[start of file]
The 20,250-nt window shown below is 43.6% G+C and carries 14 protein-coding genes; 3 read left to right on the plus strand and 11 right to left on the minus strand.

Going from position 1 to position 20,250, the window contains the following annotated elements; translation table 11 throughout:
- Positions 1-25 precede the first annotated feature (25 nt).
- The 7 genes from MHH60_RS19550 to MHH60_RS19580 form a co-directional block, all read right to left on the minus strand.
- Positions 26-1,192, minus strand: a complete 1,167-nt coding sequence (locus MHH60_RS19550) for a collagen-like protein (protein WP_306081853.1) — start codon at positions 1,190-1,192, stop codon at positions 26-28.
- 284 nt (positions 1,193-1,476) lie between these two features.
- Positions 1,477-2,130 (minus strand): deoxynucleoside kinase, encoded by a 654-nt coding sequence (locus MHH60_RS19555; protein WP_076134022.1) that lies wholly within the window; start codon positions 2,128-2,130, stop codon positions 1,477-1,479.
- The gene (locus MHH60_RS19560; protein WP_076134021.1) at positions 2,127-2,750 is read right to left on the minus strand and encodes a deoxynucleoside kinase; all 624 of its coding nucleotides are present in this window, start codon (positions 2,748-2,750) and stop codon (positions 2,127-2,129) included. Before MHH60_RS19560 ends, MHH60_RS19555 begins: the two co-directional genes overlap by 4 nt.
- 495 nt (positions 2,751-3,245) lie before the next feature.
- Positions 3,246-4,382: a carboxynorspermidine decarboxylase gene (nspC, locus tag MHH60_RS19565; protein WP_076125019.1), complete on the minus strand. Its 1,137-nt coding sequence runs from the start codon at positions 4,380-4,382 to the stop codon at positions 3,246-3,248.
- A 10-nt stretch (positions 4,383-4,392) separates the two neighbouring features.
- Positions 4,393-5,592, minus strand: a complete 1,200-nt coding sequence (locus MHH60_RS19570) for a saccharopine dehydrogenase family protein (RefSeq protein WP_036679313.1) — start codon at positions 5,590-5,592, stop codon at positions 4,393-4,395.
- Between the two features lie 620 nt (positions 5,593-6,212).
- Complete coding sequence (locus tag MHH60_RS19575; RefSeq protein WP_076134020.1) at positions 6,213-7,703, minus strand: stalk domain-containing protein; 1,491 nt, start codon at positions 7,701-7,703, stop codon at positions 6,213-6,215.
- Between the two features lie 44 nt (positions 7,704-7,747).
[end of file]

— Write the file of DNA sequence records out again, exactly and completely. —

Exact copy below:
The 20,250-nt window shown below is 43.6% G+C and carries 14 protein-coding genes; 3 read left to right on the plus strand and 11 right to left on the minus strand.

Going from position 1 to position 20,250, the window contains the following annotated elements; translation table 11 throughout:
- Positions 1-25 precede the first annotated feature (25 nt).
- The 7 genes from MHH60_RS19550 to MHH60_RS19580 form a co-directional block, all read right to left on the minus strand.
- Positions 26-1,192, minus strand: a complete 1,167-nt coding sequence (locus MHH60_RS19550) for a collagen-like protein (protein WP_306081853.1) — start codon at positions 1,190-1,192, stop codon at positions 26-28.
- 284 nt (positions 1,193-1,476) lie between these two features.
- Positions 1,477-2,130 (minus strand): deoxynucleoside kinase, encoded by a 654-nt coding sequence (locus MHH60_RS19555; protein WP_076134022.1) that lies wholly within the window; start codon positions 2,128-2,130, stop codon positions 1,477-1,479.
- The gene (locus MHH60_RS19560; protein WP_076134021.1) at positions 2,127-2,750 is read right to left on the minus strand and encodes a deoxynucleoside kinase; all 624 of its coding nucleotides are present in this window, start codon (positions 2,748-2,750) and stop codon (positions 2,127-2,129) included. Before MHH60_RS19560 ends, MHH60_RS19555 begins: the two co-directional genes overlap by 4 nt.
- 495 nt (positions 2,751-3,245) lie before the next feature.
- Positions 3,246-4,382: a carboxynorspermidine decarboxylase gene (nspC, locus tag MHH60_RS19565; protein WP_076125019.1), complete on the minus strand. Its 1,137-nt coding sequence runs from the start codon at positions 4,380-4,382 to the stop codon at positions 3,246-3,248.
- A 10-nt stretch (positions 4,383-4,392) separates the two neighbouring features.
- Positions 4,393-5,592, minus strand: a complete 1,200-nt coding sequence (locus MHH60_RS19570) for a saccharopine dehydrogenase family protein (RefSeq protein WP_036679313.1) — start codon at positions 5,590-5,592, stop codon at positions 4,393-4,395.
- Between the two features lie 620 nt (positions 5,593-6,212).
- Complete coding sequence (locus tag MHH60_RS19575; RefSeq protein WP_076134020.1) at positions 6,213-7,703, minus strand: stalk domain-containing protein; 1,491 nt, start codon at positions 7,701-7,703, stop codon at positions 6,213-6,215.
- Between the two features lie 44 nt (positions 7,704-7,747).